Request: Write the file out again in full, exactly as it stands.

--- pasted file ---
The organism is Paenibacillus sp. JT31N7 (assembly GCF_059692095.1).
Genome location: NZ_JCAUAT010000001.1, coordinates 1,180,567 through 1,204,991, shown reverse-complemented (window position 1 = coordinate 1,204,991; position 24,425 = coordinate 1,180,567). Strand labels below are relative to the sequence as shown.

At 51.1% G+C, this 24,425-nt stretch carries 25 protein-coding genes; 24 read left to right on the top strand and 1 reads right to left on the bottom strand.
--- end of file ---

The organism is Paenibacillus sp. JT31N7 (assembly GCF_059692095.1).
Genome location: NZ_JCAUAT010000001.1, coordinates 1,180,567 through 1,204,991, shown reverse-complemented (window position 1 = coordinate 1,204,991; position 24,425 = coordinate 1,180,567). Strand labels below are relative to the sequence as shown.

At 51.1% G+C, this 24,425-nt stretch carries 25 protein-coding genes; 24 read left to right on the top strand and 1 reads right to left on the bottom strand.